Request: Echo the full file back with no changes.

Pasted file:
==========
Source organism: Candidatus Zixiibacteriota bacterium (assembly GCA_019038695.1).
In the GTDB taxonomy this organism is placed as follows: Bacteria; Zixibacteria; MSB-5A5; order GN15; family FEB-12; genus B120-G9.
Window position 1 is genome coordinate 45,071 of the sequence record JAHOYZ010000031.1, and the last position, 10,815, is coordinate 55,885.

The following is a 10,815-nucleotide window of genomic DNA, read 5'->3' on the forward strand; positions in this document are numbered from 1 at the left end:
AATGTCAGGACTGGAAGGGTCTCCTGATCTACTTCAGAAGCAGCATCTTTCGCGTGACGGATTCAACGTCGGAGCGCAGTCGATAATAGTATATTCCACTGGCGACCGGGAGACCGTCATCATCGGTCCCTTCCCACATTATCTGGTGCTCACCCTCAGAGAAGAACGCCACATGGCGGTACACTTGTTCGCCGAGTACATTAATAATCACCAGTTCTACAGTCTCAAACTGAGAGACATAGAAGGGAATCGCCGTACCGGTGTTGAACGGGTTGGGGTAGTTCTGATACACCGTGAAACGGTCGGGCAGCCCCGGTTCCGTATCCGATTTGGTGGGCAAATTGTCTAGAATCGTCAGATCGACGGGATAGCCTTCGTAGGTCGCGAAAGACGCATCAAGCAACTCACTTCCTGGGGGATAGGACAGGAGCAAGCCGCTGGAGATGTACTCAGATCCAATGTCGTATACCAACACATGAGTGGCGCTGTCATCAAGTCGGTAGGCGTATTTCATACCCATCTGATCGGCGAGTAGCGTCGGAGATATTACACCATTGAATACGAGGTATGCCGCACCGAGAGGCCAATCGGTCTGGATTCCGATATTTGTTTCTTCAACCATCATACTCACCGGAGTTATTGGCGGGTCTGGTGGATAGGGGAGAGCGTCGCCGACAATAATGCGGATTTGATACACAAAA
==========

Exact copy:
Source organism: Candidatus Zixiibacteriota bacterium (assembly GCA_019038695.1).
In the GTDB taxonomy this organism is placed as follows: Bacteria; Zixibacteria; MSB-5A5; order GN15; family FEB-12; genus B120-G9.
Window position 1 is genome coordinate 45,071 of the sequence record JAHOYZ010000031.1, and the last position, 10,815, is coordinate 55,885.

The following is a 10,815-nucleotide window of genomic DNA, read 5'->3' on the forward strand; positions in this document are numbered from 1 at the left end:
AATGTCAGGACTGGAAGGGTCTCCTGATCTACTTCAGAAGCAGCATCTTTCGCGTGACGGATTCAACGTCGGAGCGCAGTCGATAATAGTATATTCCACTGGCGACCGGGAGACCGTCATCATCGGTCCCTTCCCACATTATCTGGTGCTCACCCTCAGAGAAGAACGCCACATGGCGGTACACTTGTTCGCCGAGTACATTAATAATCACCAGTTCTACAGTCTCAAACTGAGAGACATAGAAGGGAATCGCCGTACCGGTGTTGAACGGGTTGGGGTAGTTCTGATACACCGTGAAACGGTCGGGCAGCCCCGGTTCCGTATCCGATTTGGTGGGCAAATTGTCTAGAATCGTCAGATCGACGGGATAGCCTTCGTAGGTCGCGAAAGACGCATCAAGCAACTCACTTCCTGGGGGATAGGACAGGAGCAAGCCGCTGGAGATGTACTCAGATCCAATGTCGTATACCAACACATGAGTGGCGCTGTCATCAAGTCGGTAGGCGTATTTCATACCCATCTGATCGGCGAGTAGCGTCGGAGATATTACACCATTGAATACGAGGTATGCCGCACCGAGAGGCCAATCGGTCTGGATTCCGATATTTGTTTCTTCAACCATCATACTCACCGGAGTTATTGGCGGGTCTGGTGGATAGGGGAGAGCGTCGCCGACAATAATGCGGATTTGATACACAAAA